top of page

Abetoshikoグループ

公開·89名のメンバー
Eugene Rybakov
Eugene Rybakov

Humankind: Solidarity With Non-Human People Ebook Rar 1


The men and women in the crowd argued with her and with one another. They kept crossing the road, and some came inside the wall. Yet they did more or less clear the way. If the foreman had no experience in bossing a mob, they had no experience in being one. Members of a community, not elements of a collectivity, they were not moved by mass feeling; there were as many emotions there as there were people. And they did not expect commands to be arbitrary, so they had no practice in disobeying them. Their inexperience saved the passenger's life.




Humankind: Solidarity with Non-Human People ebook rar 1



Shevek automatically shook his head. With the grace of a prestidigitator the doctor slid the needle into his right arm. Shevek submitted to this and other injections in silence. He had no right to suspicion or protest. He had yielded himself up to these people; he had given up his birthright of decision. It was gone, fallen away from him along with bis world, the world of the Promise, the barren stone.


Mitis, though a splendid teacher, had never been able to follow him into the new areas of theory that he had with her encouragement, begun to explore. Gvarab was the only person he had met whose training and ability were comparable to his own, and be and Gvarab had met too late, at the very end of her life. Since those days Shevek had worked with many people of talent, but because he had never been a full-time member of the Abbenay Institute, he had never been able to take them far enough; they remained bogged down in the old problems, the classical Sequency physics. He had had no equals. Here, in the realm of inequity, he met them at last.


He was driven out into the country in hired cars, splendid machines of bizarre elegance. There were not many of them on the roads: the hire was expensive, and few people owned a car privately, because they were heavily taxed. All such luxuries which if freely allowed to the public would tend to drain irreplaceable natural resources or to foul the environment with waste products were strictly controlled by regulation and taxation. His guides dwelt on this with some pride. A-Io had led the world for centuries, they said, in ecological control and the husbanding of natural resources. The excesses of the Ninth Millennium were ancient history, their only lasting effect being the shortage of certain metals, which fortunately could be imported from the Moon.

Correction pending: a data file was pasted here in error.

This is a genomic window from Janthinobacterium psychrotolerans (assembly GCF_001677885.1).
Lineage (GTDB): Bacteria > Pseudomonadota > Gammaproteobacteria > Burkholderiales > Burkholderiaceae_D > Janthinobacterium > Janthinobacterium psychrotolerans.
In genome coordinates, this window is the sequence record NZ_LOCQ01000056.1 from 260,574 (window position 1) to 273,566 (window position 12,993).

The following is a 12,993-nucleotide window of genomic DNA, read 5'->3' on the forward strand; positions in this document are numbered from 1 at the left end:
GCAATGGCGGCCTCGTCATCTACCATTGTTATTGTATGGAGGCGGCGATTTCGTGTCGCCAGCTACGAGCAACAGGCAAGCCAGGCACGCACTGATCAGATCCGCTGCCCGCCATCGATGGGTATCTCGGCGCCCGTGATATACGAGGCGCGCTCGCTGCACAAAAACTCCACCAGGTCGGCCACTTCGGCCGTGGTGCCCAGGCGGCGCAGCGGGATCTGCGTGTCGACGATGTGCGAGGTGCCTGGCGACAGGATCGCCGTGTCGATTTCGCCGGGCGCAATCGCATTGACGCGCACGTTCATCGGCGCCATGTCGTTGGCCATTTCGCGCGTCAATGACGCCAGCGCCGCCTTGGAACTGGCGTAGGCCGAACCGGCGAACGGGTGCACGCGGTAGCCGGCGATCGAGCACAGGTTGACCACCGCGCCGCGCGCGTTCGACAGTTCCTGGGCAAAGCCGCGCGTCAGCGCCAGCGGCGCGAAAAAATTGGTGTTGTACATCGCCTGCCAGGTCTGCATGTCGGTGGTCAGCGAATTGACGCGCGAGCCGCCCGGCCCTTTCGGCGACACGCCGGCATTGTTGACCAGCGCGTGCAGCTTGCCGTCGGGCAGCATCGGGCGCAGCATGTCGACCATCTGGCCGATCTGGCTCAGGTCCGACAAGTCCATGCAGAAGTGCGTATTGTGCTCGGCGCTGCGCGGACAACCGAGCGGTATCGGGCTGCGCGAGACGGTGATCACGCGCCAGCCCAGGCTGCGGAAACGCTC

He would have liked to talk to some of those sturdy, self-respecting-looking people he saw in the small towns, to ask them for instance if they considered themselves to be poor; for if these were the poor, he had to revise his understanding of the word. But there never seemed to be time, with all his guides wanted him to see.


The squares, the austere streets, the low buildings, the unwalled workyards, were charged with vitality and activity. As Shevek walked he was constantly aware of other people walking, working, talking, faces passing, voices calling, gossiping, singing, people alive, people doing things, people afoot. Workshops and factories fronted on squares or on their open yards, and their doors were open. He passed a glassworks, the workman dipping up a great molten blob as casually as a cook serves soup. Next to it was a busy yard where foamstone was cast for construction. The gang foreman, a big woman in a smock white with dust, was supervising the pouring of a cast with a loud and splendid flow of language. After that came a small wire factory, a district laundry, a luthier's where musical instruments were made and repaired, the district small-goods distributory, a theater, a tile works. The activity going on in each place was fascinating, and mostly out in full view. Children were around, some involved in the work with the adults, some underfoot making mudpies, some busy with games in the street, one sitting perched up on the roof of the learning center with her nose deep in a book. The wiremaker had decorated the shopfront with patterns of vines worked in painted wire, cheerful and ornate. The blast of steam and conversation from the wide-open doors of the laundry was overwhelming- No doors were locked, few shut. There were no disguises and no advertisements. It was all there, all the work, all the life of the city, open to the eye and to the hand. And every now and then down Depot Street a thing came careering by clanging a bell, a vehicle crammed full of people and with people festooned on stanchions all over the outside, old women cursing heartily as it failed to slow down at their stop so they could scramble off, a little boy on a homemade tricycle pursuing it madly, electric sparks showering blue from the overhead wires at crossings: as if that quiet intense vitality of the streets built up every now and then to discharge point, and leapt the gap with a crash and a blue crackle and the smell of ozone. These were the Abbenay omnibuses, and as they passed one felt like cheering.